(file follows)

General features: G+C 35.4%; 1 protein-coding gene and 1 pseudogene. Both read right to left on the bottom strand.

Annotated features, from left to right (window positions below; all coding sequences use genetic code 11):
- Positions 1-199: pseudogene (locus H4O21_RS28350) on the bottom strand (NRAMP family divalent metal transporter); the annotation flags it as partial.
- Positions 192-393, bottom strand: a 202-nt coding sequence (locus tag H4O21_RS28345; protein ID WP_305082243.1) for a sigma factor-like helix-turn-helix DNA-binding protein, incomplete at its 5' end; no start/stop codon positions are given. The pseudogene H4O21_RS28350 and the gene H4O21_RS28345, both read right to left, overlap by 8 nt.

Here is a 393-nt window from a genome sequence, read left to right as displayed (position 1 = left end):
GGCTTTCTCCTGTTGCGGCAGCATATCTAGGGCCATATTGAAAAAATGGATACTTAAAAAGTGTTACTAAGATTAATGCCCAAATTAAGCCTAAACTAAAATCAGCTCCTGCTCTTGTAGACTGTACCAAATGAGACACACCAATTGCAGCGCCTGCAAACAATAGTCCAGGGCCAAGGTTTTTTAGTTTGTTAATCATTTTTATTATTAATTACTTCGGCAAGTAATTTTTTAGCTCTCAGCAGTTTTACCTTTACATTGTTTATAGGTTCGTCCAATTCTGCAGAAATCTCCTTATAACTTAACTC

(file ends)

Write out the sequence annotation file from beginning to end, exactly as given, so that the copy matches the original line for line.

General features: G+C 35.4%; 1 protein-coding gene and 1 pseudogene. Both read right to left on the bottom strand.

Annotated features, from left to right (window positions below; all coding sequences use genetic code 11):
- Positions 1-199: pseudogene (locus H4O21_RS28350) on the bottom strand (NRAMP family divalent metal transporter); the annotation flags it as partial.
- Positions 192-393, bottom strand: a 202-nt coding sequence (locus tag H4O21_RS28345; protein ID WP_305082243.1) for a sigma factor-like helix-turn-helix DNA-binding protein, incomplete at its 5' end; no start/stop codon positions are given. The pseudogene H4O21_RS28350 and the gene H4O21_RS28345, both read right to left, overlap by 8 nt.

Here is a 393-nt window from a genome sequence, read left to right as displayed (position 1 = left end):
GGCTTTCTCCTGTTGCGGCAGCATATCTAGGGCCATATTGAAAAAATGGATACTTAAAAAGTGTTACTAAGATTAATGCCCAAATTAAGCCTAAACTAAAATCAGCTCCTGCTCTTGTAGACTGTACCAAATGAGACACACCAATTGCAGCGCCTGCAAACAATAGTCCAGGGCCAAGGTTTTTTAGTTTGTTAATCATTTTTATTATTAATTACTTCGGCAAGTAATTTTTTAGCTCTCAGCAGTTTTACCTTTACATTGTTTATAGGTTCGTCCAATTCTGCAGAAATCTCCTTATAACTTAACTC